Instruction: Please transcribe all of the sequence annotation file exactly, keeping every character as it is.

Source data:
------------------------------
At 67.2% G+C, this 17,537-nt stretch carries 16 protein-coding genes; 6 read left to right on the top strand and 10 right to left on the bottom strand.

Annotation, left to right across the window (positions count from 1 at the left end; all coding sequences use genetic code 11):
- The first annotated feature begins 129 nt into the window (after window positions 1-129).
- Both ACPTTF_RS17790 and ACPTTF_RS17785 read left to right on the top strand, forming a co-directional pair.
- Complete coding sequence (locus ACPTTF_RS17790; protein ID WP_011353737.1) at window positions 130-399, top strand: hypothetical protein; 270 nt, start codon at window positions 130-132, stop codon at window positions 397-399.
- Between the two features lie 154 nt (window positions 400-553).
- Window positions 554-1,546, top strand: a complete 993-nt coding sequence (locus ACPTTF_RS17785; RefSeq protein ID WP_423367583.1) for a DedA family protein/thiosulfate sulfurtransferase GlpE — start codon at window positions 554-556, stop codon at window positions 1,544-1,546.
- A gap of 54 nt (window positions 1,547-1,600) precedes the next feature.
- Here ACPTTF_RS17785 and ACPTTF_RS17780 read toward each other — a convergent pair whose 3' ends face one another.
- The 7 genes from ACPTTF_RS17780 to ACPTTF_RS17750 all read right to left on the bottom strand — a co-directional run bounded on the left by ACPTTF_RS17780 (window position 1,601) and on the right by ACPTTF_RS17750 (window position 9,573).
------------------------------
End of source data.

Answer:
At 67.2% G+C, this 17,537-nt stretch carries 16 protein-coding genes; 6 read left to right on the top strand and 10 right to left on the bottom strand.

Annotation, left to right across the window (positions count from 1 at the left end; all coding sequences use genetic code 11):
- The first annotated feature begins 129 nt into the window (after window positions 1-129).
- Both ACPTTF_RS17790 and ACPTTF_RS17785 read left to right on the top strand, forming a co-directional pair.
- Complete coding sequence (locus ACPTTF_RS17790; protein ID WP_011353737.1) at window positions 130-399, top strand: hypothetical protein; 270 nt, start codon at window positions 130-132, stop codon at window positions 397-399.
- Between the two features lie 154 nt (window positions 400-553).
- Window positions 554-1,546, top strand: a complete 993-nt coding sequence (locus ACPTTF_RS17785; RefSeq protein ID WP_423367583.1) for a DedA family protein/thiosulfate sulfurtransferase GlpE — start codon at window positions 554-556, stop codon at window positions 1,544-1,546.
- A gap of 54 nt (window positions 1,547-1,600) precedes the next feature.
- Here ACPTTF_RS17785 and ACPTTF_RS17780 read toward each other — a convergent pair whose 3' ends face one another.
- The 7 genes from ACPTTF_RS17780 to ACPTTF_RS17750 all read right to left on the bottom strand — a co-directional run bounded on the left by ACPTTF_RS17780 (window position 1,601) and on the right by ACPTTF_RS17750 (window position 9,573).